Clinicians have to apply different ratios when using Dysport (abobotulinumtoxinA, Medicis) in their patients, according to a clinical professor of dermatology at the University of California School of Medicine, San Francisco.
San Francisco - Clinicians have to apply different ratios when using Dysport (abobotulinumtoxinA, Medicis) in their patients,according to a clinical professor of dermatology at the University of California School of Medicine, San Francisco.
"It is a fine product, and the time has come to end the monopoly in the toxin marketplace," says Seth Matarasso, M.D., F.A.A.D., adermatologist based in San Francisco. "It is nice for physicians to finally have a choice. In the final analysis, you do what is best for thepatient."
There remains some confusion about its reconstitution, Dr. Matarasso says.
Dr. Matarasso says he uses a "20 percent" rule when using Dysport. If he uses 2 ccs of normal saline to reconstitute Botox(onabotulinumtoxinA, Allergan), then he would use 2.4 ccs of normal saline to reconstitute Dysport.
"I recommend that clinicians use about 20 percent more saline," he says.
Additionally, Dr. Matarasso suggests using 2.5 units of Dysport for every 1.0 unit of Botox that would be injected. This will ensure thatpatients are adequately dosed with Dysport.
"Using this protocol, it should be fairly easy for physicians to make the transition to Dysport (if they choose)," he says.
Dysport is approved by the Food and Drug Administration for injection into the glabella, with the goal to improve glabellar frown lines. LikeBotox, it has shown efficacy when used in an off-label fashion to treat other parts of the face and body.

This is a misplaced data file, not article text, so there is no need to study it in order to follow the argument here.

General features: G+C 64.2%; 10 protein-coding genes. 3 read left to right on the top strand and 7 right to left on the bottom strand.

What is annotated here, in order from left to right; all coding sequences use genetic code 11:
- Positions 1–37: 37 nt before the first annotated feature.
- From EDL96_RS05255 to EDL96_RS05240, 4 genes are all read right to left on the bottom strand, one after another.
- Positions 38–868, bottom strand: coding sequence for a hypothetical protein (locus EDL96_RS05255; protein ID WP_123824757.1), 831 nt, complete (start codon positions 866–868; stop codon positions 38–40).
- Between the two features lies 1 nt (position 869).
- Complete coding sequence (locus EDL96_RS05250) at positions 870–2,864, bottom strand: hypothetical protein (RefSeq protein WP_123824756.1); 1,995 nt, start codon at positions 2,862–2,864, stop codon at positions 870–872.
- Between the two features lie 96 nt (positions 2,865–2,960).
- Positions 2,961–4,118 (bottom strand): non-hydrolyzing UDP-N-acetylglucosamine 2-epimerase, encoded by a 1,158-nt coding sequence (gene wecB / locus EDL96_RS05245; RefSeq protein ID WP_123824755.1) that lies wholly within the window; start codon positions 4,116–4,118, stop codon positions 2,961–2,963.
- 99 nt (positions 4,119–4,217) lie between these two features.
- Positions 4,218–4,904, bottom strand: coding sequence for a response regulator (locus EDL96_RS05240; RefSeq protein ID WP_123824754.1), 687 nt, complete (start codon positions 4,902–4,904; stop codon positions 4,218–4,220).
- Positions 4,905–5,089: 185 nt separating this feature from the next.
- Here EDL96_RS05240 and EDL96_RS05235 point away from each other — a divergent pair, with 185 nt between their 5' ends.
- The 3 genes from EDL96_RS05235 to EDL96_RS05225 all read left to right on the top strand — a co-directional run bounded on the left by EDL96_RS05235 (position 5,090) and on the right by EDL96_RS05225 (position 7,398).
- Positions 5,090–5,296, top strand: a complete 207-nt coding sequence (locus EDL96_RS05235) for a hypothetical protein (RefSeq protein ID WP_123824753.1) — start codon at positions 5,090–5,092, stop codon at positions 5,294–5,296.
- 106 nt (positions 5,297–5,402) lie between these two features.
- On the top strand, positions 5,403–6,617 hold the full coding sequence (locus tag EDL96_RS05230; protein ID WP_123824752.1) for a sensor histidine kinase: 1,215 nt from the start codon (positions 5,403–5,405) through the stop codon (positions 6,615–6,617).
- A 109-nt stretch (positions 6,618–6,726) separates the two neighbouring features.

The tolerability of both products is very similar, he notes.
"It is not that painful upon injection," Dr. Matarasso says. "They both have comparable acidity or Ph. The discomfort thatpatients experience with either product is very tolerable. They are different products, but they are more similar than they are different."
Because Dysport has a lower molecular weight, there has been some concern regarding the product's diffusion to other areas.
"A lot of people are concerned that the molecular weight of Dysport is smaller, so there is more spread (with it), but I do not thinkthat we are seeing that," he says. "I think the concern is theoretical. Because it's about half the size (of Botox), it is thought itwould diffuse more. This has not been borne out in clinical experience."
That said, Dr. Matarasso cites one study conducted in Brazil that demonstrated greater diffusion with Dysport when used to treathyperhidrosis. However, for the treatment of conditions like axillary hyperhidrosis, he notes, greater diffusion may be desirable.
One of the advantages of the product is that it has a more rapid onset of action compared to Botox - an estimated 24 to 36 hoursearlier.
"It does kick in quicker," he says. "It is not all that important, but it is something that may be an issue for patients ifthey want a quicker onset of action. If, for example, a patient has an event coming up that the patient wants to attend, he or she may want to see quickresults."